The Man Who was Called “X”: A Malcolm X Essay

This another take of many Malcolm X essay thesis will talk all about what this child had to go through and accomplished before his life was cut short at 39.

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Malcolm Little and His Big Journey

This essay is all about a brilliant young boy from Omaha, Nebraska, Malcolm Little. On May 19, 1925, Earl and Louise Little welcomed their fourth child–Malcolm Little. It can be deduced that Malcolm got his guts for service and leadership from his parents. Earl Little served as a Baptist minister, and was president of the Garvey’s Universal Negro Improvement Association-Omaha Chapter, where his wife, Louise worked as division secretary.

The early exposure to main guardians being assertive, hard-working, and principle-heavy was the perfect breeding ground for a future activist.

But, no seemingly ideal family comes without tragedy.

Malcolm Little’s father was murdered, allegedly, by white supremacists, when he was still young. It may be because of this traumatic event that Louise Little suffered mental health issues and was institutionalized. Due to these circumstances, Malcolm and his siblings had to be distributed among their relatives and foster homes. Malcolm also had to drop out of school when he was in eighth grade due to racial discrimination by his teachers.

After all that, Malcolm faced 10-year incarceration for burglary in 1946. All these back-to-back blows on his life may have shaped Malcolm X into existence.

Malcolm Little to Malcolm X

During his time in prison, Malcolm was introduced to the Nation of Islam by his brother. As he deepened his study about NOI and Elijah Muhammad’s teachings, Malcolm became a devout follower. Right after his release, Malcolm officially joined Islam and later on chose to change his name into el-Hajj Malik el-Shabazz, and Malcolm X. This is to drop the slave name and to officially wage war against the White oppression of his race. He also gave his heart to and married Betty Sanders. They had six children, all daughters.

Malcolm X established NOI’s newspaper in his basement and required male members to sell copies where he wrote about NOI’s doctrines that taught about the “evil of whites” and that Blacks are innately superior. This strategy not only helped spread the teachings and recruit members, but also raised funds for NOI.

By 1960’s, Malcolm X’s fame as a Black-Muslim activist rose while tension between him and Elijah Muhammad rose as well.

When Malcolm X declared to the public that JFK’s assassination was a situation of “chickens coming home to roost”, this brought bad publicity to the Nation of Islam. Elijah Muhammad had to silence Malcolm X for 90 days because of the public outrage his statement created. This caused Malcolm X to abandon NOI and its doctrines.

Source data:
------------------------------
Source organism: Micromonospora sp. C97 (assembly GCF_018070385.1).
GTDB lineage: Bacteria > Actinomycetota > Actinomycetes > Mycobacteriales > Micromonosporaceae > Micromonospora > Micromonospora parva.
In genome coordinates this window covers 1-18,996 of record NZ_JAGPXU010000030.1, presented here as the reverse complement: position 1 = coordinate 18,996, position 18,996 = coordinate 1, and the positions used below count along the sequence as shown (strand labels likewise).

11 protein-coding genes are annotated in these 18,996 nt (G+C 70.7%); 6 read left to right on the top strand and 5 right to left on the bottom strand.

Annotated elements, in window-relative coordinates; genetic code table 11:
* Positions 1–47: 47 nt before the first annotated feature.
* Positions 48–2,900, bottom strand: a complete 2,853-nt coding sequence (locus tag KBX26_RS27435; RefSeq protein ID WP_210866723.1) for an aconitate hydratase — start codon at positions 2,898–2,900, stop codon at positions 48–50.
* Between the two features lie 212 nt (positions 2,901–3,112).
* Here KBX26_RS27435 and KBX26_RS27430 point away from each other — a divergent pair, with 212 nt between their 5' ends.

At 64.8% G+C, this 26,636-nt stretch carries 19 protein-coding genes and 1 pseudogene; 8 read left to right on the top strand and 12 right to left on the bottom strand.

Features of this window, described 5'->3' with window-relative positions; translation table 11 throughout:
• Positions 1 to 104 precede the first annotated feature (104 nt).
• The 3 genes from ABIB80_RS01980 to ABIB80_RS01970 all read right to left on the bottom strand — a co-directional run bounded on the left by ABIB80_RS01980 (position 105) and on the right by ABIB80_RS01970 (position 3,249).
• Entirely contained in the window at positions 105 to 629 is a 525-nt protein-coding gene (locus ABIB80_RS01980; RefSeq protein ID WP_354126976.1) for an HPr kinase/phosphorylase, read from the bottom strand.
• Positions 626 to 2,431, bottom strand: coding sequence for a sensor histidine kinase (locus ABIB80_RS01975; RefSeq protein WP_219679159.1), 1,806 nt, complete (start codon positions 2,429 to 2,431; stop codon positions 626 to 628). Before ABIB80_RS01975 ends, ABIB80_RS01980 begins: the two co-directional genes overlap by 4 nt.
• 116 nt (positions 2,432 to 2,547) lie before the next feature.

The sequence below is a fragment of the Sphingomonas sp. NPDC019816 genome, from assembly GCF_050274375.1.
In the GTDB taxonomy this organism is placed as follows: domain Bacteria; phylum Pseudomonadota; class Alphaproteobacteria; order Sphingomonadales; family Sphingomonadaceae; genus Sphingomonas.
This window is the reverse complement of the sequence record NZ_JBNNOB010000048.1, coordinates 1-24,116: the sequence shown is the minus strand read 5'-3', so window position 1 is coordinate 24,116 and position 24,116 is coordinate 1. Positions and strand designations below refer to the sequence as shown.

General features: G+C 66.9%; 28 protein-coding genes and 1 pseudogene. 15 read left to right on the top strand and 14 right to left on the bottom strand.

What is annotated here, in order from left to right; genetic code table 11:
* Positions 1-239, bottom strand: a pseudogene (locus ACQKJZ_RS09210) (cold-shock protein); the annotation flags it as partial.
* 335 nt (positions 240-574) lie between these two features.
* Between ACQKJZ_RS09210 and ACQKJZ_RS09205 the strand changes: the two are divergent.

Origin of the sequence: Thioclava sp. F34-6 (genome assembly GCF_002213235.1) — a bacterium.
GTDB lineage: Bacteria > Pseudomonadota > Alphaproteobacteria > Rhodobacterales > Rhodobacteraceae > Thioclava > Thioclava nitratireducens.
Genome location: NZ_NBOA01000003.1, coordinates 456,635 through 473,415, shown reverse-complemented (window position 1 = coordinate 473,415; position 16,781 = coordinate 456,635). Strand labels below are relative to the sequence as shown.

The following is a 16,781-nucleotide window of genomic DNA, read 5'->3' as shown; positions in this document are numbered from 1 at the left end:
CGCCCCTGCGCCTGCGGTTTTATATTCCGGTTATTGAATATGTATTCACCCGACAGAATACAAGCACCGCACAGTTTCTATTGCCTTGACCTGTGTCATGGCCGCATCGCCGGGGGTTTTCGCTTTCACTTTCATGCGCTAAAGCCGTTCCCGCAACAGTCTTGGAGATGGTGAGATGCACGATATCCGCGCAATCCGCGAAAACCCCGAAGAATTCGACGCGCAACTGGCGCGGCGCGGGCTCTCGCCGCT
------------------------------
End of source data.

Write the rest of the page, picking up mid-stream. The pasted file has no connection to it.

This conflict did not stop Malcolm X from continuing his passion for Muslim faith and uplifting Black rights. He encouraged the message that Orthodox Islam is the answer to the Blacks’ racial oppression.

He founded “Organization of Afro-American Unity” with the backing of “Organization of African Unity” of Africa. Malcolm utilized this organization as a vehicle for his human rights cause.

Malcolm X’s fervent dedication to combat racial discrimination against the Black Community constantly collided–either in a best or worst way–with Martin Luther King, Jr.’s own parade. Malcolm’s way was more aggressive, which King disagrees with. Despite their different methods, it can be agreed that both are passionate about lifting the Black Community and overall human rights equality, and were both successfully influential. 

However, Malcolm X’s ghost from his rough break-up with NOI went haunting him in 1965. After years of death threats and unabashed violence against him, Malcolm X was finally assassinated on February 21, 1965. It was during his speech at the Audubon Ballroom in Washington Heights. The three convicted suspects were active male members of Nation of Islam. Although, two of these men were later on exonerated due to persistent doubt about their involvement in the murder.

What were his actions’ impact in the world then and today?

Ironically for the people who arranged it, Malcolm X’s assassination had made him more of a hero for the Black Community, especially for the youth. Malcolm X’s years of preaching ideologies and leading protests gained power through the publication of his acclaimed autobiography, “The Autobiography of Malcolm X” (1965), which was acquired widespread throughout the community.

Malcolm X’s dedication to annihilate the harsh racism against the Black Community not only inspired the people who supported him way back in the sixties, but also provided a strong foundation for the 22nd century’s Black Community.

Among many others who stood up for their right to the American Dream, Malcolm X’s legacy and one big step shall fuel the fire to burn down racism for good.

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